The first few lines gives some statistics:

  • Length: the length of the protein sequence.
  • Number of predicted TMHs: The number of predicted transmembrane helices.
  • Exp number of AAs in TMHs: The expected number of amino acids intransmembrane helices. If this number is larger than 18 it is very likely to be a transmembrane protein (OR have a signal peptide).
  • Exp number, first 60 AAs: The expected number of amino acids in transmembrane helices in the first 60 amino acids of the protein. If this number more than a few, you should be warned that a predicted transmembrane helix in the N-term could be a signal peptide.
  • Total prob of N-in: The total probability that the N-term is on the cytoplasmic side of the membrane.
  • POSSIBLE N-term signal sequence: a warning that is produced when "Exp number, first 60 AAs" is larger than 10.
  • Plot of probabilities

    The plot shows the posterior probabilities of inside/outside/TM helix.   Here one can see possible weak TM helices that were not predicted,  and one can get an idea of the certainty of each segment in the
    prediction.

    At the top of the plot (between 1 and 1.2) the N-best prediction is shown.

    The plot is obtained by calculating the total probability that a  residue sits in helix, inside, or outside summed over all possible  paths through the model.  Sometimes it seems like the plot and the prediction are contradictory, but that is because the plot shows probabilities for each residue, whereas the prediction is the over-all most probable structure.  Therefore the plot should be seen as a complementary source of information.

    Below the plot there are links to

    Short output format

    In the short output format one line is produced for each protein with no graphics. Each line starts with the sequence identifier and then these fields:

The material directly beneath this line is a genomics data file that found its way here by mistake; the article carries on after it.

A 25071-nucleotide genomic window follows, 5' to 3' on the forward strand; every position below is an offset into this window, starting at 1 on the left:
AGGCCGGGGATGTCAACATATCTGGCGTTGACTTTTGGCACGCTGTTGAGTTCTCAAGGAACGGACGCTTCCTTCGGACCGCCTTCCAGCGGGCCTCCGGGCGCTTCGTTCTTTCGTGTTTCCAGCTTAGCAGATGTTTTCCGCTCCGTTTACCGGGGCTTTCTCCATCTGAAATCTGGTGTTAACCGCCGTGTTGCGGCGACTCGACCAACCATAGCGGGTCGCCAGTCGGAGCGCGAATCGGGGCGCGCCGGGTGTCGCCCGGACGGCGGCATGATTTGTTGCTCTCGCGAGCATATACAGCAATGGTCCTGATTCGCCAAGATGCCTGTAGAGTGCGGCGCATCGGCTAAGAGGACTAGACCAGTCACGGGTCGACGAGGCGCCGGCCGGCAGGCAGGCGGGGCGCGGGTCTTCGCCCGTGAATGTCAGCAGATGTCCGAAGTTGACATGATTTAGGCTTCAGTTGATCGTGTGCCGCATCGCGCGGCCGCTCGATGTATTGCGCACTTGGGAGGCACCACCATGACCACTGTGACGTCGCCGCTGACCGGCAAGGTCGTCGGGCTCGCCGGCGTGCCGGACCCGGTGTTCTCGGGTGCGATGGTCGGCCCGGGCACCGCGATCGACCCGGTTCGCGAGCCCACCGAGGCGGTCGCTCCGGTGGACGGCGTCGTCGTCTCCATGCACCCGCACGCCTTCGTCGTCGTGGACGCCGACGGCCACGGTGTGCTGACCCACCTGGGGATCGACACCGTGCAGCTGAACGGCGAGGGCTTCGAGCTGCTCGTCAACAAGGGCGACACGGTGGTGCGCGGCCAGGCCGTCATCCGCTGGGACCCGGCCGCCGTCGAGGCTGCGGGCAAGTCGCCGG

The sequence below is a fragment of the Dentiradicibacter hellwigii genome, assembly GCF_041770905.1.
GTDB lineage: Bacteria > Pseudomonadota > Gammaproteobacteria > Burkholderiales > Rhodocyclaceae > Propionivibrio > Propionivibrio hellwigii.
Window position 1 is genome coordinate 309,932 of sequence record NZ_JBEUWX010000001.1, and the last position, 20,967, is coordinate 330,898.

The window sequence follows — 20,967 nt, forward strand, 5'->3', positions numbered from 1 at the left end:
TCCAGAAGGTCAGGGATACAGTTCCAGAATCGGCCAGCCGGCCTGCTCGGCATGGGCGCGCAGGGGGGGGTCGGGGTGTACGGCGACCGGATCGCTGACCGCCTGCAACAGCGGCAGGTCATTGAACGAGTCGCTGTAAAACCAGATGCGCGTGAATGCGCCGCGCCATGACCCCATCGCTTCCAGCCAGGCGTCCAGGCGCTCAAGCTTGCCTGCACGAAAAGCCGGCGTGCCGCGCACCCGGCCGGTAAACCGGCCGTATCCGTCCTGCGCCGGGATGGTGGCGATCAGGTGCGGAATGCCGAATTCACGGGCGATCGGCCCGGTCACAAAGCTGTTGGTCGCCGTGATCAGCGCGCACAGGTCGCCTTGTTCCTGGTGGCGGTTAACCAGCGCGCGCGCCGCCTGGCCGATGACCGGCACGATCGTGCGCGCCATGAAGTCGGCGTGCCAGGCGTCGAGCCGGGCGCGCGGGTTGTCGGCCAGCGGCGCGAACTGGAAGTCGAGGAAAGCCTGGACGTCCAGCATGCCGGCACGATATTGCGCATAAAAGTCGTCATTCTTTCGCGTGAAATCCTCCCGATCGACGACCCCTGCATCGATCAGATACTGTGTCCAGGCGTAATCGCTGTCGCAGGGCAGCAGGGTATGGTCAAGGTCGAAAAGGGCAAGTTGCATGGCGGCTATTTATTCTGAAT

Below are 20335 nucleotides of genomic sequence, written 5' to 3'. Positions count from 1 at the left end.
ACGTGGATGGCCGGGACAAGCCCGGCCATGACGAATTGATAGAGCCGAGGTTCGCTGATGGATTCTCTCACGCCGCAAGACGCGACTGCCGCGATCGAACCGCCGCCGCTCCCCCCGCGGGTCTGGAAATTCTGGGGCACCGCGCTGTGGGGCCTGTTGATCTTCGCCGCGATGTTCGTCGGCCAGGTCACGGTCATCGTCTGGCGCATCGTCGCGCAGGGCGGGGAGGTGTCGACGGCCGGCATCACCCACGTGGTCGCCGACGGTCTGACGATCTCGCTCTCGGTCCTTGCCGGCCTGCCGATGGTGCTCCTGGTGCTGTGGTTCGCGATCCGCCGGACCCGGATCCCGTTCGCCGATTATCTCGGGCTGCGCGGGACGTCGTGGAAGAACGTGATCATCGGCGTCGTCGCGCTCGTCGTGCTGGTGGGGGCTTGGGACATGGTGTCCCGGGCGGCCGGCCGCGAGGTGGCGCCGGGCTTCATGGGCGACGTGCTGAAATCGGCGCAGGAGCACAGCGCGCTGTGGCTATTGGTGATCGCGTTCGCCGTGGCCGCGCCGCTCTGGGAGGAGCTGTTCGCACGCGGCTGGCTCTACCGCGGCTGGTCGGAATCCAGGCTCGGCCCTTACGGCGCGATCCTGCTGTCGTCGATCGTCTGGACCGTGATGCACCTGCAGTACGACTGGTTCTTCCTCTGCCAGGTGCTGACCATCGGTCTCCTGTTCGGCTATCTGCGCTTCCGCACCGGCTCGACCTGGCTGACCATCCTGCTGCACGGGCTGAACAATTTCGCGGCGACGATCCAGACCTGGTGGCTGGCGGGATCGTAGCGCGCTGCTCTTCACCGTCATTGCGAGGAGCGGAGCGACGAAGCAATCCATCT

• "len=": the length of the protein sequence.
  • "ExpAA=": The expected number of amino acids intransmembrane helices (see above).
  • "First60=": The expected number of amino acids in transmembrane helices in the first 60 amino acids of the protein (see above).
  • "PredHel=": The number of predicted transmembrane helices by N-best.
  • "Topology=": The topology predicted by N-best.
  • For the example above the short output would be (except that it would be on one line):

    COX2_BACSU
    len=278
    ExpAA=68.69
    First60=39.89
    PredHel=3
    Topology=i7-29o44-66i87-109o

    The topology is given as the position of the transmembrane helices separated by 'i' if the loop is on the inside or 'o' if it is on the outside. The above example 'i7-29o44-66i87-109o' means that it starts on the inside, has a predicted TMH at position 7 to 29, the outside, then a TMH at position 44-66 etc.
     

    Final remarks

    Predicted TM segments in the n-terminal region sometime turn out to be signal peptides.

    One of the most common mistakes by the program is to reverse the direction of proteins with one TM segment.

    Do not use the program to predict whether a non-membrane protein is cytoplasmic or not.